A Nightmare on Elm Street 3: Dream Warriors (1987)
It’s hard to describe to people why I love this movie, but I’m going to try. I think what puts this movie over the other Nightmare on Elm Streets is that this movie lets Freddy have fun, or as much fun a psychotic supernatural killer can have. I think a lot of his most memorable kills from the franchise come from this movie. You have a girl being electrocuted through a television, another being injected with poison filled syringes, and a kid being thrown off a building after being strung up like a puppet by his tendons. It sets itself apart from the others by playing loose with the rules of reality for Freddy, and I think that makes the film all the more entertaining. Freddy doesn’t have to make sense because in the world of Elm Street, it’s Freddy that makes the rules.
Friday the 13th Part 4: The Final Chapter
The Friday the 13th films were the first I ever watched as a kid. I remember being terrified yet amazed by the killer that is Jason Vorhees. He goes from being a killer living in Crystal Lake to an immortal being to killing in Manhattan to being sent off to space. This man/supernatural monster/psycho killer has seen it all! Now, while I do love the entire franchise, part 4 takes the place of my number one pick because of one character alone. Tommy Jarvis. (Spoilers ahead!) In the beginning of The Final Chapter, Tommy starts as an innocent nerd, but after witnessing all of the evil committed by Jason, he snaps and kills Jason himself. Yes, he kills Jason! The twist of having a seemingly defenseless nerd murder the famous antagonist is brilliant and shocking.
Was one of your favorite horror flicks not included on this list? Let us know! We at the Crux would love to hear your opinions on what you like to watch when you find yourself missing the Halloween season.
When I first realized I liked girls, I was only ten years old. I had been watching Teen Titans, a show on the Cartoon Network one Saturday morning when the character Starfire came on screen. She had bright red hair and an outrageously animated body, but the way her character spoke had made my chest feel warm.
Being a child, I shoved the feeling away to analyze at a later date, unable to recognize how much that moment would shape my young life. The time for analysis never came. Instead, I worked my way through middle school, developing crushes on girls in my grade, but all the same shoving the infatuation away because of course, it was wrong. Unnatural. After all, it was Rose that fell in love with Jack, and it was Edward that fell in love with Bella, and that was just the way things were.
The way everything was.
Recently, however, the film Love, Simon has challenged this heterosexual status quo, the movie hitting theaters internationally, acting as a shock to the largely straight system of cinema. The film has earned mixed reviews from people both within and outside of the LGBT+ community. A majority of the reactions have been positive, celebrating the success of one of the first, widely released young adult films that features a gay protagonist.
However, some critics have picked the film apart, discrediting every cliche and dismissing every cheesy one liner, all the while posing the question of whether Love, Simon was necessary.
In a society completely saturated with films based around teen stereotypes, it surprises me that only now is the necessity of high school rom coms called into question. Films such as Fault in Our Stars, Twilight, and Ten Things I Hate About You, which all feature heterosexual, high school couples, have had the honor of becoming classics among the millennial generation.
Yet, now that a film of the same formula has taken the box office by storm with a gay main character, Hollywood has suddenly “run out of ideas,” repeating the same narrative and pandering to “PC culture.”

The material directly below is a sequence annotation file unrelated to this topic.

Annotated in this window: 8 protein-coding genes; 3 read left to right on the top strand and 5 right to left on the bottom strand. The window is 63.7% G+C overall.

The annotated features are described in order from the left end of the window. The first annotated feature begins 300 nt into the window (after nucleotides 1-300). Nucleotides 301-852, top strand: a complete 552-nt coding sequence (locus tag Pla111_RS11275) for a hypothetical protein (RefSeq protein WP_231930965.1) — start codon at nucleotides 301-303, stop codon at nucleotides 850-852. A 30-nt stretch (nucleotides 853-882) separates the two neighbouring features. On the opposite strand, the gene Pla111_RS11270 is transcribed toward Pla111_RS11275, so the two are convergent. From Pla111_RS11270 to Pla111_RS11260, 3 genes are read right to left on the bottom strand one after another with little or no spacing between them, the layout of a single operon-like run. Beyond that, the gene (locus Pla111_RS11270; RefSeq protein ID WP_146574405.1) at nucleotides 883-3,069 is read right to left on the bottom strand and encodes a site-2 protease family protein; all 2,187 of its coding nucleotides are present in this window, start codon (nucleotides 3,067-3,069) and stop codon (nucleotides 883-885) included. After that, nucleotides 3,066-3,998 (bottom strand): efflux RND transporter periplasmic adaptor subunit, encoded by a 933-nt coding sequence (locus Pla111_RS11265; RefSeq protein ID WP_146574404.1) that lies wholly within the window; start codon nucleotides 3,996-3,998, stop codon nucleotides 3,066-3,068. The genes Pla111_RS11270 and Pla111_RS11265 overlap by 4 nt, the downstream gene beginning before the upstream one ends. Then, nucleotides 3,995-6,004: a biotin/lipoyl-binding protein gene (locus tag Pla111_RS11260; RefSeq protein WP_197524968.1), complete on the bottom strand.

I understand the frustration with Hollywood’s monotony. Love, Simon is by no means a cinematic masterpiece. At times, the writing heavily relies on stereotypes audiences may be tired of, and the use of clichés sometimes pushes the narrative right over the line of cheesy. But that’s what makes Love, Simon so crucial in the fight for representation. Finally, the LGBT+ community has gotten their own Twilight, just… with less vampires and more rainbow motifs.
To give context to why a film like Love, Simon is so important, it’s necessary to understand the current state of LGBT+ cinema. One of the most popular movies ever to feature a gay couple is the French film Blue is the Warmest Color. The movie illustrates a relationship between a nervous 18-year-old named Adèle and an older, free spirited woman named Emma, who is implied to be in her 30’s. Their relationship is taboo and secretive, which eventually causes a rift between them. Eventually, Adèle is left behind by Emma, and, with the love of her life gone, Adèle spirals into depression while her ex moves on to a more mature, stable relationship. To make matters, and the film as a whole, even worse, spliced between scenes of emotional manipulation and angst are vulgar, bordering on pornographic sex scenes between Adèle and Emma.
These distressing themes are commonplace within LGBT+ films. Characters tend to either be hypersexualized or broken apart, a happy ending out of the question. For a young member of the LGBT+ community, it can be frightening to look towards media for reassurance, only to be told that the kinds of relationships you may be looking for can only end in tragedy. Love, Simon takes these thematic elements, these pornographic scenes, and flips them on their head, instead creating a sweet but inspiring tale that seeks to empower teenagers who are just starting to explore their identities and sexualities.
In fact, even members of the cast of Love, Simon themselves have been inspired by the film, the lead actor Keiynan Lonsdale (picturedright) coming out as queer just after shooting for the movie was wrapped. Reflecting on what it was like to play a closeted gay character, Lonsdale said to the Hollywood Reporter on March 16th, “Representation matters, and it’s just the truth. You watch something, and depending on how the story is told and how these characters feel to you, it influences your life, it influences how you feel about yourself and people that you meet.”*
Stories like Lonsdale’s unfold every day– kids coming out to their families and friends all the while never knowing exactly what kind of reaction they’ll get. Lonsdale acknowledges that he was lucky to come out in an environment that was so immediately accepting, though he admits that, regardless of knowing he’d be met with nothing but support, it was still a terrifying experience. Love, Simon was created with the purpose of quelling some of that inherent fear. By giving an honest, yet lighthearted look into the life of a gay teenager, Love, Simon has become an invaluable resource for queer kids who are terrified of making themselves known. Seeing the main character find peace in his own skin gives kids within the LGBT+ community an example to look towards, letting them hope for their own happy ending.